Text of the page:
Going back to that class thing, what it was in fact was a sort of fusion of art class with stuff like knitting, cooking, baking and other manually focused activities. I have no clue how you call it in English if at all, but in mainstream schools here in Poland, children have class which is called the same but they learn things like calligraphy or how to pass a bike licence or such. In our blind school, that class probably wouldn’t work out or even have much sense in its mainstream point, so I guess they must have adapted it to be something more suitable to our abilities and useful at the same time. It was more like what people my parents’ age had at schools during the communism period which was called practical and technical activities, or something like that.

So as you can imagine knowing the above about my coordination and culinary skills already, I was generally super lame at that subject, but the teacher was always very understanding of me and I always got B’s at the end of the year, though wondered for what. πŸ˜€ I liked the cooking and baking because we typically did some very yummy things but at the same time felt useless because rather than contributing to it as much as everyone else did, I was more likely to screw something up, possibly ruining everyone else’s efforts as well, or at least come out with bleeding fingers or something unless I got a lot of help, and even if the other kids wouldn’t have additional difficulties, they were still blind, and blind people even when they’re only blind, do need to at least be shown individually how to do some things if they’ve never done them before, so she couldn’t focus all her attention on me even in such a small class where there were only like 4 people or so. So even if I didn’t have particular problems with the sole fact that I wasn’t able to cook or bake, it was still quite distressing in that class, at first.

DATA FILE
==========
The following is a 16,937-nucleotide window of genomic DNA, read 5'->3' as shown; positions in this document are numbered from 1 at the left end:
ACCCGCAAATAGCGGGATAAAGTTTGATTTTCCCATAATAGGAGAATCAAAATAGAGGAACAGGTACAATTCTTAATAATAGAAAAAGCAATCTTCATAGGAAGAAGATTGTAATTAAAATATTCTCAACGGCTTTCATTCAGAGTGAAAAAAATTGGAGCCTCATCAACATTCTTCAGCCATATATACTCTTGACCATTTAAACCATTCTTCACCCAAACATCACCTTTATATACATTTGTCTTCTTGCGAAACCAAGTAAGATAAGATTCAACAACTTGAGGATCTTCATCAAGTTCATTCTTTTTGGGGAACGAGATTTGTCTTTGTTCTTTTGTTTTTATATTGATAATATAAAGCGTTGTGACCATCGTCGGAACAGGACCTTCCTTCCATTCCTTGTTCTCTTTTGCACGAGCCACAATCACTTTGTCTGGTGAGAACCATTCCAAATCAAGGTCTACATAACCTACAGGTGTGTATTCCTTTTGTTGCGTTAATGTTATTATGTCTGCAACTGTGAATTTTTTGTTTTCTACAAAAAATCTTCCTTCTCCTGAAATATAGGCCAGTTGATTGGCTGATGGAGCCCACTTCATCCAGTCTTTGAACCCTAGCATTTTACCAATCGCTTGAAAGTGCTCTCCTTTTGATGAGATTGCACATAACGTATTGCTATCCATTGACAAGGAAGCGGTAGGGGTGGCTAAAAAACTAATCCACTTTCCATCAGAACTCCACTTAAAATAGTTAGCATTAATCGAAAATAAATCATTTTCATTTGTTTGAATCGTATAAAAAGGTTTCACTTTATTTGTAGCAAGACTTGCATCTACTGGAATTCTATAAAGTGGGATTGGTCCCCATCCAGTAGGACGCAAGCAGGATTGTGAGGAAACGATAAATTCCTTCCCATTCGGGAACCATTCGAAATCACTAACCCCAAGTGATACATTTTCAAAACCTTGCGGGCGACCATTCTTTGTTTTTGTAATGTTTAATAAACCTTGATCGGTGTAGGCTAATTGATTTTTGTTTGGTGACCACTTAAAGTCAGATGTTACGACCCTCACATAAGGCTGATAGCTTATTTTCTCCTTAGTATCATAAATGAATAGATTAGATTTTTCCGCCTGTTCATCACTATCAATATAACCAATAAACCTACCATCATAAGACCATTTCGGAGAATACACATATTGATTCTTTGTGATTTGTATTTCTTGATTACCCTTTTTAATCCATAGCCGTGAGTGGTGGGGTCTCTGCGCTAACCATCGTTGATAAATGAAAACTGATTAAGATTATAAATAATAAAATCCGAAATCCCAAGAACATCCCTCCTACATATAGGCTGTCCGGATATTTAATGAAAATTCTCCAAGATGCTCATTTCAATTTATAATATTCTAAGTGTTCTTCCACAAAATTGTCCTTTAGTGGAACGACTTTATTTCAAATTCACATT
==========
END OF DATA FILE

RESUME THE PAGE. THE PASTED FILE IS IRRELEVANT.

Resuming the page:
Until somehow one day, I guess it was Mother’s Day, we were making cards for our mums, and I wanted to include a poem on mine, and I came up with it myself and the teacher wrote it on my card. I’ve always considered myself much better at prose than poetry and I do like writing prose much more thann poetry, but she decided that my poem was great and witty and long and to my huge embarrassment showed it to my class teacher and everyone else who was in the teachers’ room must have heard it as well although it was just for my Mum, and she couldn’t get over it as if I wrote God knows what a masterpiece. And since then, we’d developed an unwritten agreement of sorts with her. She would help me greatly with all the technical stuff – not just cooking and baking but anything that I found more challenging to do by myself so basically almost anything in that class – or would do the whole job for me if it needed to be done well and quickly, or I wouldn’t have to do it at all if there was something else I could do, and instead I would do a lot of writing if there was any need, especially for poems because these were typically writings on cards or other occasional stuff. For example there was one boy in the class for whom I wrote poems for his aunt who was his main carer I believe and he always seemed to like it so much. Or I would write for school – Teacher’s Day, enf of school year, Christmas etc. – I can’t say it was something I liked a lot, because just like I said I don’t really feel very comfortable in the world of poetry either as a writer or reader (except of Vreeswijk and a few other poets), and I found especially the school poems quite an annoying chore, but at least I could rhyme well and make even verses which were even a bit witty sometimes which seemed to be enough for everyone so I was glad there was something I could do better than cooking and make myself kinda sorta useful. The only type of poetry I enjoyed writing, for myself, were some spontaneous, weird, long-winded, full of wordplay, immature- or black-humoured poems whose topics I found hilarious and which made my roommates laugh. I guess though what must have been most funny about them was the language, the way I wrote them, rather than what I was writing about, that’s at least how I see it now, the plots themselves were mostly rather immature just like I said.